Study

Crop rotation and residue management effects on carbon sequestration, nitrogen cycling and productivity of irrigated rice systems

  • Published source details Witt C., Cassman K.G., Olk D.C., Biker U., Liboon S.P., Samson M.I. & Ottow J.C.G. (2000) Crop rotation and residue management effects on carbon sequestration, nitrogen cycling and productivity of irrigated rice systems. Plant and Soil, 225, 263-278.

Actions

This study is summarised as evidence for the following.

Action Category

Amend the soil with fresh plant material or crop remains

Action Link
Soil Fertility

Amend the soil with formulated chemical compounds

Action Link
Soil Fertility

Use crop rotation

Action Link
Soil Fertility
  1. Amend the soil with fresh plant material or crop remains

    An experiment in 1994-1995 on silty clay in the Philippines (Witt et al. 2000) found 13-20% higher grain yields under early compared to late crop remains incorporation, without nitrogen or with low rates applied. There were two crop systems: continuous rice Oryza sativa, and a maize Zea mays-rice rotation. Maize was grown in the dry season, and rice in the dry. Within each 12 x 25 m cropping system were four 12 x 8 m nitrogen treatments: control (no nitrogen fertilizer), low (30 kg N/ha), medium (40 kg N/ha) and high application (50 kg N/ha). Within these were two 6 x 8 m sub-treatments: early (63 days before rice seedling transplanting) or late crop remains (rice or maize) incorporation (14 days before transplanting). Soils were sampled to 15 cm depth.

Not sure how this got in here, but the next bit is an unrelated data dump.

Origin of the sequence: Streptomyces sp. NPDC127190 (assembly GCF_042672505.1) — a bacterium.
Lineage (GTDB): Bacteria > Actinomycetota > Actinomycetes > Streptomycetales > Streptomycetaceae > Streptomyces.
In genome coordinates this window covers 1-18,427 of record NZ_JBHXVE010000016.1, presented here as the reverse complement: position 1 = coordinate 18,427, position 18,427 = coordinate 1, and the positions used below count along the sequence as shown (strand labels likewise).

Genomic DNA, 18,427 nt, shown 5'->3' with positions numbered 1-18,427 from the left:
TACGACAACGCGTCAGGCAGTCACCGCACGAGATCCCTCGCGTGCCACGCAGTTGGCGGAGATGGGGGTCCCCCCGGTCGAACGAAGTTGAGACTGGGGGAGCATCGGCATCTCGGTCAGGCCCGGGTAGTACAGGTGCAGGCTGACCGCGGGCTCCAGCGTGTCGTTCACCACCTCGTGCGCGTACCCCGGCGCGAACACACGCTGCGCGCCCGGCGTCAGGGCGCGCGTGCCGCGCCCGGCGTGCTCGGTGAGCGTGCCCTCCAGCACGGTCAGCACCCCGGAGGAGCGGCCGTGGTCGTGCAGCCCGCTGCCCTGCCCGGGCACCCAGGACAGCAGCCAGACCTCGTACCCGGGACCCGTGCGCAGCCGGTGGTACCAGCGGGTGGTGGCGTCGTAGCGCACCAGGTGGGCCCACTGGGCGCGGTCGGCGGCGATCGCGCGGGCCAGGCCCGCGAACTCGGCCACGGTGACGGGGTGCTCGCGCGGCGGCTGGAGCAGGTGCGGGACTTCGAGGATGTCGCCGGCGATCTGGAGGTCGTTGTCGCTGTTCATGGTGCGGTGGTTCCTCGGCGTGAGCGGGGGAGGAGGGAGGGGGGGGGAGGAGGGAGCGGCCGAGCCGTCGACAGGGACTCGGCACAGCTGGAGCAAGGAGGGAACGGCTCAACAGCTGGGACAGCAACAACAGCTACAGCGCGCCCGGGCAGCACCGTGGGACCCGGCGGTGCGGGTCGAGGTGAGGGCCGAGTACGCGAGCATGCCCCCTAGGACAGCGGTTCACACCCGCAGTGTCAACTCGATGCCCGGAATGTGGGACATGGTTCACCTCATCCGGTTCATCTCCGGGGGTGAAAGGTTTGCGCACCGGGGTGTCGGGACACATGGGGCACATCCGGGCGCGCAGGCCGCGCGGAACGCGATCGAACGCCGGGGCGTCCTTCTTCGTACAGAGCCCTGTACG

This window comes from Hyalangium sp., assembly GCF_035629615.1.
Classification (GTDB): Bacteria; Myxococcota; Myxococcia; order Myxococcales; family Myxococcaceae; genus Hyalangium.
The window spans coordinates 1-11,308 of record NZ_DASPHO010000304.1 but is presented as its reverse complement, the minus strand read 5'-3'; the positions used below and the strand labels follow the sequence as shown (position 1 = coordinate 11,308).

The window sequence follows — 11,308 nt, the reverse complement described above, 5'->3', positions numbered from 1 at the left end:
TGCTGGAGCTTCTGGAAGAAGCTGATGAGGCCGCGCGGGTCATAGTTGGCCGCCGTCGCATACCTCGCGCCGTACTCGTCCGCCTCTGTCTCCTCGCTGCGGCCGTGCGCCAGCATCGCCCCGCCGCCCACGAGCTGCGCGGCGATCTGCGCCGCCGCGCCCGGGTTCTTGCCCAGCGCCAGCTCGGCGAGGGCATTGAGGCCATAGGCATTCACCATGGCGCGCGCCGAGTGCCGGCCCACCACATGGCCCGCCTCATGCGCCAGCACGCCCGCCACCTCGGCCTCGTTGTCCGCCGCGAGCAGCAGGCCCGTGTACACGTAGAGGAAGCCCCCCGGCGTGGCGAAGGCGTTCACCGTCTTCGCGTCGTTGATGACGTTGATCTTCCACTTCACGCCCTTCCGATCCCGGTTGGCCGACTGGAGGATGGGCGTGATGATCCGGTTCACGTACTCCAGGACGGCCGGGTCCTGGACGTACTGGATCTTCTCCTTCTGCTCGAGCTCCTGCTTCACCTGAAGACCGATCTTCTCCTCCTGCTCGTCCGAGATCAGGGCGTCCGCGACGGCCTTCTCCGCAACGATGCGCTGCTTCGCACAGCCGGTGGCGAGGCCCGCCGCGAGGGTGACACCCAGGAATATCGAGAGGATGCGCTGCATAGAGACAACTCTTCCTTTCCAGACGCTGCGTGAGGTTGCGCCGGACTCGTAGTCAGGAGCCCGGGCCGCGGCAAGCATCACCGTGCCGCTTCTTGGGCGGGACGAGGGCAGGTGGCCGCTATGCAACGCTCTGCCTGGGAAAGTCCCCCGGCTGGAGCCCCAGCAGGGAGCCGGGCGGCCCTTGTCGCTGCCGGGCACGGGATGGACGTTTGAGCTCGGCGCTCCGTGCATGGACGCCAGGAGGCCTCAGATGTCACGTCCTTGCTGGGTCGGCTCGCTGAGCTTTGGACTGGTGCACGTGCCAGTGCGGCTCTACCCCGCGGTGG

2. Amend the soil with formulated chemical compounds

    An experiment in 1994-1995 on silty clay in the Philippines (Witt et al. 2000) found higher grain yields under high (7.15 t/ha) compared to low (6.15) or no (2.95 t/ha) nitrogen fertilizer application. There were two crop systems: continuous rice Oryza sativa, and a maize Zea mays-rice rotation. Maize was grown in the dry season, and rice in the dry. Within each 12 x 25 m cropping system were four 12 x 8 m nitrogen treatments: control (no nitrogen fertilizer), low (30 kg N/ha), medium (40 kg N/ha) and high application (50 kg N/ha). Within these were two 6 x 8 m sub-treatments: early (63 days before rice seedling transplanting) or late crop residue (rice or maize) incorporation (14 days before transplanting). Soils were sampled to 15 cm depth.

  3. Use crop rotation

    An experiment in 1994-1995 on silty clay in the Philippines (Witt et al. 2000) found 33-41% higher available carbon and nitrogen under the rotation compared to continuous rice Oryza sativa, resulting in 11-12% less carbon and 5-12% less nitrogen stored in the soil compared to under continuous rice. There were two crop systems: continuous rice Oryza sativa, and a maize Zea mays-rice rotation. Maize was grown in the dry season, and rice in the dry. Within each 12 x 25 m cropping system were four 12 x 8 m nitrogen treatments: control (no nitrogen fertilizer), low (30 kg N/ha), medium (40 kg N/ha) and high application (50 kg N/ha). Within these were two 6 x 8 m sub-treatments: early (63 days before rice seedling transplanting) or late crop residue (rice or maize) incorporation (14 days before transplanting). Soils were sampled to 15 cm depth.

     

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